Learning about annuities from TikTok. Reallocating your retirement investments with help from a chatbot. Taking a YouTuber’s advice about Social Security.
Today’s retirees probably didn’t use these methods in their retirement planning. But both younger and older generations are more than willing to use a variety of channels to learn how to finance retirement, explore their options, and take action on financial needs. And, naturally, data-powered technology will help them choose their best path forward, thanks to the growth of retiretech.
This new breed of financial innovators is developing new ways to fulfill future retirees’ financial needs and preferences. Their products include improved retirement planning offerings for annuities and health insurance products; product selectors with improved user interfaces; tools for marketing firms, millennial agents, and advisors; and much more.
These innovations were the focus of the first annual Retiretech Forum earlier this summer, hosted by Nassau Re/Imagine, Nassau Financial Group’s Insurtech incubator in Hartford, Conn. The forum brought together insurance carriers, investors, industry innovators, and startups who are collectively developing this important industry.
I learned more about these developments in a conversation with Paul Tyler, CMO at NFG, and Laura Dinan Haber, innovation program manager at NFG. We discussed the growth of retiretech and the role of data in this exciting area.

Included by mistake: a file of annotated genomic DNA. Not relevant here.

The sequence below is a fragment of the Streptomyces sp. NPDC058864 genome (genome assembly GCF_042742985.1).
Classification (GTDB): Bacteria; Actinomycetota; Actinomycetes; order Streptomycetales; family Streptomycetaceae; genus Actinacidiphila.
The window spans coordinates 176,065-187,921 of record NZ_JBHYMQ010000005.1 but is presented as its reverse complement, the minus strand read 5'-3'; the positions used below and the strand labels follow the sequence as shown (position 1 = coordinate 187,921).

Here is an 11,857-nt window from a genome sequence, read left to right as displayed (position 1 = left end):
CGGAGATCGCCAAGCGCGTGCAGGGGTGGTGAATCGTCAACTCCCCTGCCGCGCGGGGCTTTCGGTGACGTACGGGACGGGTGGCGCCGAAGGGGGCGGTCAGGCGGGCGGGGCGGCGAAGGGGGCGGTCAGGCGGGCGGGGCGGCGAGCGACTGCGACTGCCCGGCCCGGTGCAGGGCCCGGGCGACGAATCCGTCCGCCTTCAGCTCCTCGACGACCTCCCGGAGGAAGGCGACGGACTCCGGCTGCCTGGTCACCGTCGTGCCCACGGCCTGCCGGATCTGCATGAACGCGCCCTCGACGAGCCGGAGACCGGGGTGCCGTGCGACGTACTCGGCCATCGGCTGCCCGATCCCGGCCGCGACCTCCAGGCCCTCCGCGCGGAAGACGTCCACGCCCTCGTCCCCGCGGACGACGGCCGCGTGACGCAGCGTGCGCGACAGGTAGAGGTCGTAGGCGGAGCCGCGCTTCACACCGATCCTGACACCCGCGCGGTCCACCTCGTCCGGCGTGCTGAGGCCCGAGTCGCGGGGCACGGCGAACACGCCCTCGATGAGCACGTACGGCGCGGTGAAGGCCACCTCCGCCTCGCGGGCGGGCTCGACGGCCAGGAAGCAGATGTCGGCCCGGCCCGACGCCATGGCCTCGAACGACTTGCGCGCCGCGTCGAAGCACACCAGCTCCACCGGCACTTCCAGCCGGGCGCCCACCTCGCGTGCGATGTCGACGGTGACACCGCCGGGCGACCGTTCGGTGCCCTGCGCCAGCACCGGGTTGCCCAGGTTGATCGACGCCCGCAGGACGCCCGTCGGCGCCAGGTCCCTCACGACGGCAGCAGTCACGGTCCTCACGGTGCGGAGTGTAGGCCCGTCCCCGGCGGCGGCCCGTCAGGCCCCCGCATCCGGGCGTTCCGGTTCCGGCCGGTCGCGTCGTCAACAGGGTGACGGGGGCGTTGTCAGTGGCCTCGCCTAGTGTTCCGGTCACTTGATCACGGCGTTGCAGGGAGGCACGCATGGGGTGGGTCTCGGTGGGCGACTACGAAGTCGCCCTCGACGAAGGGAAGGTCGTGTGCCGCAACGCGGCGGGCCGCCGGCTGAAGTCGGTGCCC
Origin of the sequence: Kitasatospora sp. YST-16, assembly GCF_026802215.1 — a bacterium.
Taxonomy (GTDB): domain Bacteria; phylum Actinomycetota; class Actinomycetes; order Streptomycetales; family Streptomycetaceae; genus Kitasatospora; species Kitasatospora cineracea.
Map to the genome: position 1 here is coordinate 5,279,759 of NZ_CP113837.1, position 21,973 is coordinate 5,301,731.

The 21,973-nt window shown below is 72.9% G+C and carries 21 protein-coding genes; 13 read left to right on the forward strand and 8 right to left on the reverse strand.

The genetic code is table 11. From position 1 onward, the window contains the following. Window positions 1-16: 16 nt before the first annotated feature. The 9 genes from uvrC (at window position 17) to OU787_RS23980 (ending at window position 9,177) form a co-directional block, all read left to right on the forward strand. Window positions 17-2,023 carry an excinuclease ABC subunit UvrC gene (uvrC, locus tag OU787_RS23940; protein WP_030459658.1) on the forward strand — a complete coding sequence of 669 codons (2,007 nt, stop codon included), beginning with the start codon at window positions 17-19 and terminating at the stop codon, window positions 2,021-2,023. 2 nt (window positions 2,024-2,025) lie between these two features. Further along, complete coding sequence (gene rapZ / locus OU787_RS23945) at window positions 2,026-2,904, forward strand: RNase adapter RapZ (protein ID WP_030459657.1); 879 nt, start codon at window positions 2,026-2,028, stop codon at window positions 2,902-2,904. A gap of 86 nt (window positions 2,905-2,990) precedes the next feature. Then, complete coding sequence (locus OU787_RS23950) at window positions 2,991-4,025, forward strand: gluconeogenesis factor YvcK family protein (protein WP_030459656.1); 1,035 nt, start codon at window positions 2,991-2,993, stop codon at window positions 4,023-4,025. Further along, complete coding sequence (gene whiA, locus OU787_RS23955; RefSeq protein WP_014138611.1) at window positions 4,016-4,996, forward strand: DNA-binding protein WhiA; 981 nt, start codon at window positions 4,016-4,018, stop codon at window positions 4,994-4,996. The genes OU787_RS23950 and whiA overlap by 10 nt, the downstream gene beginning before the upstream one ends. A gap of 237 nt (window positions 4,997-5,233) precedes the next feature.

The retiretech market map by Nassau Re/Imagine
How future retirees are different
The rising generations of retirees have a different perspective on retirement. Student loan debt burdens many of them. Their savings have faltered in an unpredictable market. They’ve also witnessed their parents endure economic hardship before and during retirement.
Student loan debt was the primary reason why many millennials were behind in building up sustainable wealth. According to the study, 40% of millennial households between the ages of 28 and 38 had student loan debt that amounted to more than 40% of their income.
— CNBC, April 4, 2022
“Millennials and Gen Z are seeing that investing isn’t going as they thought it would. There’s a swath of people in their 30s and 40s who are watching their parents and realizing they’ll need something more than their 401(k)s to help them through retirement,” says Laura. “How can we engage them as early consumers?”
These younger consumers know they need to get ready for retirement, but they’re facing that challenge with a different psychological outlook and widely varying levels of financial resources.
They also bring to the task a distinctive set of shopping preferences that differ from previous generations’ habits. This rising generation of retirees has always enjoyed a personalized, 24/7 shopping experience for their everyday needs.
Growing up in the age of e-commerce and always-on communication, these consumers aren’t willing to be subject to “bankers’ hours,” nor are they interested in face-to-face financial advising. They expect their interactions with businesses to be as flexible, individualized, and convenient as any other omnichannel shopping experience.
Omnichannel demand for retirement products and services
Paul shared a story that illustrates what both younger and older retirement planning consumers seek today. He recently spoke with a customer in his 50s who started interacting with NFG through its website in the early afternoon, moved to a live chat, shifted to a phone call and talked with a representative, then texted to share further information.
By the close of business, this customer had moved nearly a million dollars into a new retirement account — all within one day.